AS ENDORSEMENTS GO, it was an important one on a controversial issue. It was also surprising. But it was hardly enthusiastic.
"We urge the passage of this resolution. But we also urge you to convey our expectation that our officers will refuse to participate in the kind of FBI activity that has been documented across the country that abuses our civil liberties and our civil rights."
That was Andrea Meyer, legislative director of the American Civil Liberties Union (ACLU) of Oregon—a group looked upon by many as Oregon's conscience when it comes to civil rights. She was actually sitting next to US Attorney for Oregon Dwight Holton last Thursday, April 28. And she was telling Portland City Council that it should go ahead and tighten its relationship with a federal anti-terrorism task force that it basically withdrew from six years earlier.
The council did just that—unanimously, it turned out—finally approving a resolution that aims to keep Portland's police officers working with the FBI's Joint Terrorism Task Force (JTTF) on an as-needed basis, but with stronger protections (we hope) to keep our cops from violating Oregon's unique civil liberties laws ["Give the FBI a Chance?" News, April 28].
The vote came, coincidentally, just days before the White House announced the death of Osama bin Laden—and warned against possible retaliatory terrorist plots in the United States.
The ACLU's assent was a sought-after prize in talks led by Mayor Sam Adams and Commissioner Randy Leonard. It allows Adams—who earns a well-deserved political victory—to claim the moral ground inhabited by Portland's progressives while answering the call of would-be campaign donors to cozy up with the feds.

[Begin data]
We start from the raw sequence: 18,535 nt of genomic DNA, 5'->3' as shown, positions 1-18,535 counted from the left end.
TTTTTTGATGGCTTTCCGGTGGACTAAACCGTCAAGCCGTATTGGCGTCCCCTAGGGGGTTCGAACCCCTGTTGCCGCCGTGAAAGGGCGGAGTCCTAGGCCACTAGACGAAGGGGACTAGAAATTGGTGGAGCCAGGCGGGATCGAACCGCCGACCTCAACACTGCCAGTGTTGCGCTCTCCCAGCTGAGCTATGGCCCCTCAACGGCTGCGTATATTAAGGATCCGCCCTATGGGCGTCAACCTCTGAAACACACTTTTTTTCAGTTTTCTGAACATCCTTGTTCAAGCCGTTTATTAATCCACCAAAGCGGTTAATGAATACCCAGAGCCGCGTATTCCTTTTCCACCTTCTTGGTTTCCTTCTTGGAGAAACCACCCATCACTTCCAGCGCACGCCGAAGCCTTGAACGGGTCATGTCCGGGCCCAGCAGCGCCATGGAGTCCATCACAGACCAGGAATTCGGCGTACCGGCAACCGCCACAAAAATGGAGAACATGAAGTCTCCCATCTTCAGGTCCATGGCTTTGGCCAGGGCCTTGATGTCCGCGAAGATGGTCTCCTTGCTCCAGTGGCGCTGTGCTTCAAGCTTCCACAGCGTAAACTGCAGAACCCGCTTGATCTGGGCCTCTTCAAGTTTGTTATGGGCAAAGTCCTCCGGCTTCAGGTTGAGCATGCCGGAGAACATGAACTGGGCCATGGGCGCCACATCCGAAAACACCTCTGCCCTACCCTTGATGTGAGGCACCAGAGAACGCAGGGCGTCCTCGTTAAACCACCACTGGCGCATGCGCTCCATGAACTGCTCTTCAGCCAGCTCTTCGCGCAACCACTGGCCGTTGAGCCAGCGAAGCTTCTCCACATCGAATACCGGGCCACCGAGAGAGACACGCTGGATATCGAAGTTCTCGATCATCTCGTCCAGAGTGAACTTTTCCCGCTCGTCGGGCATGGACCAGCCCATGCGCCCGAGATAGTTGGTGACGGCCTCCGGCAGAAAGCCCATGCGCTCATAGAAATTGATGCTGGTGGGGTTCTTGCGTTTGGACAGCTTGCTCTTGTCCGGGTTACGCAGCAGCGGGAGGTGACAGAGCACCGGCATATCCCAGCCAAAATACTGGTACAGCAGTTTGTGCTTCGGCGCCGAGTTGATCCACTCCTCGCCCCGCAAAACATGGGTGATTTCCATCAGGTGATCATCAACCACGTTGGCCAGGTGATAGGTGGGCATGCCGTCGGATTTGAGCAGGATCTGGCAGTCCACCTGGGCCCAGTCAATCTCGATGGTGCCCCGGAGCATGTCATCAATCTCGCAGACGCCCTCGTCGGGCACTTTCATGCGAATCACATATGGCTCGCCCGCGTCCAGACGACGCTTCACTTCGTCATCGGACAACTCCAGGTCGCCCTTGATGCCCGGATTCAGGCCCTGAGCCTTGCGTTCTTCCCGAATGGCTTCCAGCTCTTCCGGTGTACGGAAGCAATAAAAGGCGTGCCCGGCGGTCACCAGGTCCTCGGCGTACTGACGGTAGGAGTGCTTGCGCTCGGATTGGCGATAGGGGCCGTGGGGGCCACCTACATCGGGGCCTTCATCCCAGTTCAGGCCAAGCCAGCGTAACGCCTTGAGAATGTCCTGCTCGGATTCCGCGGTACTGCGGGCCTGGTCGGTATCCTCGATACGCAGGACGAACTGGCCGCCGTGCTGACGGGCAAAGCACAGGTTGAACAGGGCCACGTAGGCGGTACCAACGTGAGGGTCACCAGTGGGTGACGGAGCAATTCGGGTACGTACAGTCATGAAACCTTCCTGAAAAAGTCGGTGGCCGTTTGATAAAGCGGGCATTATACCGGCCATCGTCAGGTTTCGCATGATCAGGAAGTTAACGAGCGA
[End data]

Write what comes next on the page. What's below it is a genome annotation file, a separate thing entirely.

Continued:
That claim, however, is fragile. And it may prove fleeting if the mayor—and the council—can't show the city he is serious about his commitment to civil rights.
Meyer came armed with a comprehensive list of the FBI's abuses—peace activists and Muslims spied on, files created and then stashed away, based solely on an agent's hunch.
"It is not a question of if" Portland cops might be asked to cross lines, Meyer said. "It is a question of when."
How our officers respond remains to be seen. The cops who work with the task force are supposed to be trained in the differences between state and federal law, but that training hasn't been defined. Same for annual reports the council is supposed to receive. Will those reports be robust? Will they tell us how often our cops raise concerns about their work?
Those issues aren't academic. Despite what Commissioner Dan Saltzman said about FBI abuses "that happened 60 years ago," abuses are still happening. They're happening right now.